A quick book review of How the Bible Actually Works (by Peter Enns)
Peter Enns masterfully argues in his book How the Bible Actually Works that the Bible is not a divine rulebook that gives clear guidance for every question of life. Rather the Bible is supposed to help us grow in wisdom so that we can know God how he truly is and make decisions in life that reflect his character well. Enns phrases it like this:
God is not a helicopter parent, and the Bible isn’t set up to tell us what to do. God is a wise parent and the Bible is an ancient, often ambiguous, and undeniably diverse text, and as such invites us to accept our sacred responsibility of discerning the moment and of perceiving how God is present here and now. That is the life of wisdom, God’s Plan A, which the Bible, by its very nature, points us toward. We see already throughout the Bible how its various writers, living at different times and places and under different circumstances, found themselves needing to think of God differently—to reimagine God when older perceptions (which made sense earlier) could no longer account for their experience (page 215).
Throughout his whole book Enns gives many biblical examples that the ancient Israelites and the early Christians reimagined God many times within the pages of the Bible already. He shows that the revelation of who and how God is constantly grew and that this progressive revelation of God changed the way the Israelites understood God and the world. He sees the Bible more like a living organism than a carved tablet. Enns reminds that this act of reimaging God is necessary and important:
For the ancient tradition to survive, it had to transform—adapt to changing circumstances. To seek to remain as it always was would simply ensure its isolation, if not its death. The act of transformation is, therefore, a sacred responsibility on the part of people of faith in order to maintain that faith. And how a tradition is transformed is an act of wisdom. When we engage that process today, we are simply doing what the Bible itself as well as Jews in the centuries before the time of Jesus had already modeled. Our experiences, what life throws at us, drive us to think about what God is like here and now and consequently what it means to believe in this God. And without making these wise adaptations, however diverse and even conflicting they might have been and regardless of whether some lasted and others didn’t, Judaism would not have survived. And neither would have Christianity (page 189).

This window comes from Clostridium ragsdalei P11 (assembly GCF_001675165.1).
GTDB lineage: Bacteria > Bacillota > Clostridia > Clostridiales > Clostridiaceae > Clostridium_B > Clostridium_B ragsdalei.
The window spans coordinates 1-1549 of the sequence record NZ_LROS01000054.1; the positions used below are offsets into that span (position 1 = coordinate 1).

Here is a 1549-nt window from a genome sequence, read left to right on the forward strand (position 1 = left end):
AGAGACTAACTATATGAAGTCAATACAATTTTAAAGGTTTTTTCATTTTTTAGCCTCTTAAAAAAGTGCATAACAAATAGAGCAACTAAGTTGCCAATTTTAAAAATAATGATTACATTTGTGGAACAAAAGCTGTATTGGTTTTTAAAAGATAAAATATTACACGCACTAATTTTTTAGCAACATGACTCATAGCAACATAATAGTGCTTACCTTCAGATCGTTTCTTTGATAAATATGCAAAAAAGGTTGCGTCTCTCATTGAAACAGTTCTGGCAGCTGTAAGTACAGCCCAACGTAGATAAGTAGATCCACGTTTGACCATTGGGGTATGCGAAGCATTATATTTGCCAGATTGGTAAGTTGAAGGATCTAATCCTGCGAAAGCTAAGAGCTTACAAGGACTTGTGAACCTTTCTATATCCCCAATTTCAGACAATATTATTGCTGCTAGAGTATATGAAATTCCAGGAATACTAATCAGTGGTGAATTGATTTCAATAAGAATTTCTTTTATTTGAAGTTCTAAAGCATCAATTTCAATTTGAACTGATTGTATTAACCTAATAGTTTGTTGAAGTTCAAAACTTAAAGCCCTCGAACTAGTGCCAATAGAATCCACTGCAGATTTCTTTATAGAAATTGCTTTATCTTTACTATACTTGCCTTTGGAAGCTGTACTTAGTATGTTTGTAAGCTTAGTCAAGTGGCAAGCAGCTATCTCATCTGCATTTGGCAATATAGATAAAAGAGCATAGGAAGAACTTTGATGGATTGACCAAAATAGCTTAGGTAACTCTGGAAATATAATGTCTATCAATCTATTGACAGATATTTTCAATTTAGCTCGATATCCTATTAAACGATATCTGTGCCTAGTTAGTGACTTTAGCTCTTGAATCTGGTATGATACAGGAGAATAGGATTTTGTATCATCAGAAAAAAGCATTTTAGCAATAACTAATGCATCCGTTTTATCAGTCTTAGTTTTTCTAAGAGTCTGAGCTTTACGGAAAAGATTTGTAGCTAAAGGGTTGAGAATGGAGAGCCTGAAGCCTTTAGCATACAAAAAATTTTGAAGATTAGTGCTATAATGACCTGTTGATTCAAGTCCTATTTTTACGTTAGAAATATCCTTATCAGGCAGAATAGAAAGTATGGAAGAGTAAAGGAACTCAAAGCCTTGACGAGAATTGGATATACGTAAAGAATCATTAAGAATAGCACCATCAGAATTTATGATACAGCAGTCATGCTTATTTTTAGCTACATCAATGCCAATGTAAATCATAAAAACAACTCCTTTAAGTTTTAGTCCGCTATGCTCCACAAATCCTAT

He summarizes it this way:
Christians, just like their Jewish ancestors, have always been reimagining God, adapting the sacred past to discern God’s presence here and now. And we can never simply appeal to the Bible as an unchanging standard, for the Bible itself—Old and New Testaments alike—never sits still. Its authors have already accepted their sacred responsibility to employ wisdom. (…) The Christian tradition has always been about the business of reimagining God, of following this trajectory laid out for us in scripture (page 271).
Here are just a few of the biblical examples he addresses in his book:
- from “one God among many” to “besides me there is no god”
- from having sacrifices, the temple and the land of Israel at the center of the religious life in the OT to radically redefining the meaning of these elements in the NT
- from Jewish theology to Christian theology
- what impact the Greek translation of the Old Testament had
- slavery, obeying the government, the role of women
- and many, many more…
He concludes that the responsibility of every believer is to reimagine God for the here and now by using wisdom, just like the biblical authors did it for their time.
The book helped me to recognize the progressive revelation of God within the Bible which culminates in Christ who is the perfect revelation of God (Heb 1:3). It opened my eyes to the task of reimagining God for the time we live in and gave me the freedom actually to do so. I really appreciated the hundreds of biblical examples Enns gives throughout the book. Many Bible verses I formerly didn’t understand, that seemed contradictive to me, make now sense to me. It opened a new horizon for me what it means to take the Bible seriously. I highly recommend the book!
Click HERE to buy the book on Amazon.